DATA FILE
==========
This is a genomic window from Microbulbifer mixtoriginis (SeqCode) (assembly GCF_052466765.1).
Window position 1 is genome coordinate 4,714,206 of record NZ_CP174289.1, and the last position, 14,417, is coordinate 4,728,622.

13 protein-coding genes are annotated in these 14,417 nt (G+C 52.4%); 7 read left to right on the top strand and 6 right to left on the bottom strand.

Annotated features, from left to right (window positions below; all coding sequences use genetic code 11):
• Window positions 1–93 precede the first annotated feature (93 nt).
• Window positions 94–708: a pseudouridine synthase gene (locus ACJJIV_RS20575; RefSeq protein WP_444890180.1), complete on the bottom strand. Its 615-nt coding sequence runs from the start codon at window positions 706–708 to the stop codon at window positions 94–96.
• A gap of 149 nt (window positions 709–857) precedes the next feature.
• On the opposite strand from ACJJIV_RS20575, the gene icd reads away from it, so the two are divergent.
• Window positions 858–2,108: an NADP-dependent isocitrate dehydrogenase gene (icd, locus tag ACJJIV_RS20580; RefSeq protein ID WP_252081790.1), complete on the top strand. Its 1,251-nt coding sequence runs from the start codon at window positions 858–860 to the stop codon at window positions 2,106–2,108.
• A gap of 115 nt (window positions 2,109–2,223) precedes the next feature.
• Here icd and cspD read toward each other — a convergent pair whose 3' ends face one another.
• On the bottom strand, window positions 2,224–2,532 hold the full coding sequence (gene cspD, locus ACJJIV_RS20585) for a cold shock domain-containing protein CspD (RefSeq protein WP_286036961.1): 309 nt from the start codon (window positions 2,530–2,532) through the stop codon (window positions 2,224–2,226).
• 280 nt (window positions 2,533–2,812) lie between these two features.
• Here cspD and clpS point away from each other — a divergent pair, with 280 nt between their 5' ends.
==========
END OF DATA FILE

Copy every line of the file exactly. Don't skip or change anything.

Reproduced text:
This is a genomic window from Microbulbifer mixtoriginis (SeqCode) (assembly GCF_052466765.1).
Window position 1 is genome coordinate 4,714,206 of record NZ_CP174289.1, and the last position, 14,417, is coordinate 4,728,622.

13 protein-coding genes are annotated in these 14,417 nt (G+C 52.4%); 7 read left to right on the top strand and 6 right to left on the bottom strand.

Annotated features, from left to right (window positions below; all coding sequences use genetic code 11):
• Window positions 1–93 precede the first annotated feature (93 nt).
• Window positions 94–708: a pseudouridine synthase gene (locus ACJJIV_RS20575; RefSeq protein WP_444890180.1), complete on the bottom strand. Its 615-nt coding sequence runs from the start codon at window positions 706–708 to the stop codon at window positions 94–96.
• A gap of 149 nt (window positions 709–857) precedes the next feature.
• On the opposite strand from ACJJIV_RS20575, the gene icd reads away from it, so the two are divergent.
• Window positions 858–2,108: an NADP-dependent isocitrate dehydrogenase gene (icd, locus tag ACJJIV_RS20580; RefSeq protein ID WP_252081790.1), complete on the top strand. Its 1,251-nt coding sequence runs from the start codon at window positions 858–860 to the stop codon at window positions 2,106–2,108.
• A gap of 115 nt (window positions 2,109–2,223) precedes the next feature.
• Here icd and cspD read toward each other — a convergent pair whose 3' ends face one another.
• On the bottom strand, window positions 2,224–2,532 hold the full coding sequence (gene cspD, locus ACJJIV_RS20585) for a cold shock domain-containing protein CspD (RefSeq protein WP_286036961.1): 309 nt from the start codon (window positions 2,530–2,532) through the stop codon (window positions 2,224–2,226).
• 280 nt (window positions 2,533–2,812) lie between these two features.
• Here cspD and clpS point away from each other — a divergent pair, with 280 nt between their 5' ends.